One bit can change your life

Each second you’re taking in perhaps a million bits of information.  See here for the estimate.  Most of those bits don’t affect your brain or your life at all.  The information you take in just walking down the street is immense yet you probably ignore most of it.  However, a single bit of information can change your entire life.  A blood test that indicates that your LDL concentration is too high can cause you to change what you eat and how much you exercise.  A single yes or no answer can change your mood for a day or the rest of your life.  You could imagine how such sensitivity would arise if the bit were anticipated as when you wait for an answer.   The really interesting problem is how we are able to react to unanticipated bits of great importance such as when you feel your chair suddenly shaking.  Our brains are shaped to find those needles in the haystack.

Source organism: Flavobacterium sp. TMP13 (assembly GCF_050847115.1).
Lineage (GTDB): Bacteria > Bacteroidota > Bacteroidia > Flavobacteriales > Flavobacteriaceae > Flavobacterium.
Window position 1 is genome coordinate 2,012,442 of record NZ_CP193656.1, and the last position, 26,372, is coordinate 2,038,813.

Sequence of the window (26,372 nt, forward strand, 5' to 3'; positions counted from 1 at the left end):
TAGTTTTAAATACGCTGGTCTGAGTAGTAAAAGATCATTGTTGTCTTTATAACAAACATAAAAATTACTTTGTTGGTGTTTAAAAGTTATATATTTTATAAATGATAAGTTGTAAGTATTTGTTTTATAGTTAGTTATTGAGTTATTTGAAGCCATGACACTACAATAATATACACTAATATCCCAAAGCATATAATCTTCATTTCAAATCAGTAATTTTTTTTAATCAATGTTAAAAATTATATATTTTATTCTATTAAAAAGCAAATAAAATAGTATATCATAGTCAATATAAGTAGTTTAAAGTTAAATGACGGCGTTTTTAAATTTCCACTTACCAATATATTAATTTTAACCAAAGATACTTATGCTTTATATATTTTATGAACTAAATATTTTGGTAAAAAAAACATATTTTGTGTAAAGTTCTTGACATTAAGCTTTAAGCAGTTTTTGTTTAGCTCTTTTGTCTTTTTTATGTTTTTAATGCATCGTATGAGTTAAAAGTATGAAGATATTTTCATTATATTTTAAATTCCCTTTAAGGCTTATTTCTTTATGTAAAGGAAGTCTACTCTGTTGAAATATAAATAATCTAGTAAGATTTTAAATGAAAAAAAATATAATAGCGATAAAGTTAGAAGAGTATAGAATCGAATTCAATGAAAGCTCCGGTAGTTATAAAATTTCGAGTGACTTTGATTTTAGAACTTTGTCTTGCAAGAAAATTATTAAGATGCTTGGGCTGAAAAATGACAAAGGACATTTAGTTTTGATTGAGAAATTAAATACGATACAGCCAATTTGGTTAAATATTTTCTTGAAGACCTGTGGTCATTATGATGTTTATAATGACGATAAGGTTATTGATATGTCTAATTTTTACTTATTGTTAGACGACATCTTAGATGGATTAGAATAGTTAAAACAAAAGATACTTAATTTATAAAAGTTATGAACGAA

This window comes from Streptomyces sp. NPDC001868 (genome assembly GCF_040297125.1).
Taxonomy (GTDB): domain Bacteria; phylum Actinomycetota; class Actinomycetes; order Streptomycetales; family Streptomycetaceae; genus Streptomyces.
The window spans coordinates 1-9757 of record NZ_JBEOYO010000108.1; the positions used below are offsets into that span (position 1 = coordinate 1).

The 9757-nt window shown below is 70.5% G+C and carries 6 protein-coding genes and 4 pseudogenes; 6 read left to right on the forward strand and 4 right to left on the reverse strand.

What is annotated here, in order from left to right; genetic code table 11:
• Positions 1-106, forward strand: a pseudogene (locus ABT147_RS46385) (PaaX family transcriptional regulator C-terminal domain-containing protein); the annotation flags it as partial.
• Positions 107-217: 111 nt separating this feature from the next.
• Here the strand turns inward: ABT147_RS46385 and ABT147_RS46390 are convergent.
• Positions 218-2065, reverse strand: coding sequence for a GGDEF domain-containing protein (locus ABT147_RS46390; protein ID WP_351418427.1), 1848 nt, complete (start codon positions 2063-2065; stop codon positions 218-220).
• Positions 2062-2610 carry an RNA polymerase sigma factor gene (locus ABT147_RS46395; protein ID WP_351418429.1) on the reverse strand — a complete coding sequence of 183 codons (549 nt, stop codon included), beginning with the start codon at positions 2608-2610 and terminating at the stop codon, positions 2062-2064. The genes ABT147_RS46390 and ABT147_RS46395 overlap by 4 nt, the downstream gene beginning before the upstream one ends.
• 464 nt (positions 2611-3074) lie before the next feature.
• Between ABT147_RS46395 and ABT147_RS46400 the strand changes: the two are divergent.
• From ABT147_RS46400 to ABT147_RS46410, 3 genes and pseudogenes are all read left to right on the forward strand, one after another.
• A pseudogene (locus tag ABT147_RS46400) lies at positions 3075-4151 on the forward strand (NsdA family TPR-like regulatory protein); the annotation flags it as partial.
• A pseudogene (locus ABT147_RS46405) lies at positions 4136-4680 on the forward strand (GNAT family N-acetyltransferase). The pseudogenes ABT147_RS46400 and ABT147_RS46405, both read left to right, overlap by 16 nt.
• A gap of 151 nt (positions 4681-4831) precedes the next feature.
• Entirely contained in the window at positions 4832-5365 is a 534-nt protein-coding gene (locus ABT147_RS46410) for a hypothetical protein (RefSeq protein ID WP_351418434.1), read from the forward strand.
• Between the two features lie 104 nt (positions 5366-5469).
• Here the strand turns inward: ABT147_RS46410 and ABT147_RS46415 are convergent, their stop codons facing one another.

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One thought on “One bit can change your life

  1. Hi Carson,
    if I agree that one bit can change one’s life, I guess these are rather expected “bits”. Whether your blood test or your girlfriend’s answer is “yes” or “no” is something you expect. Not that you expect what the answer is, but you expect the answer. So those bits that are highly influential are not conjugated with a fine detection task. They may, but I guess it is rare.
    To make a bridge with neuroscience, you cannot discriminate between two (tactile, auditory…) stimuli as well in the case when the stimulus comes as a surprise compared to the case when you expect something to happen.

    And for example, “your chair suddenly shaking” corresponds to a lot of information (tactile, auditory, visual, vestibular…).

    In a nutshell, though you can find examples of unexpected highly significant bits, they probably remain rare.

    Like

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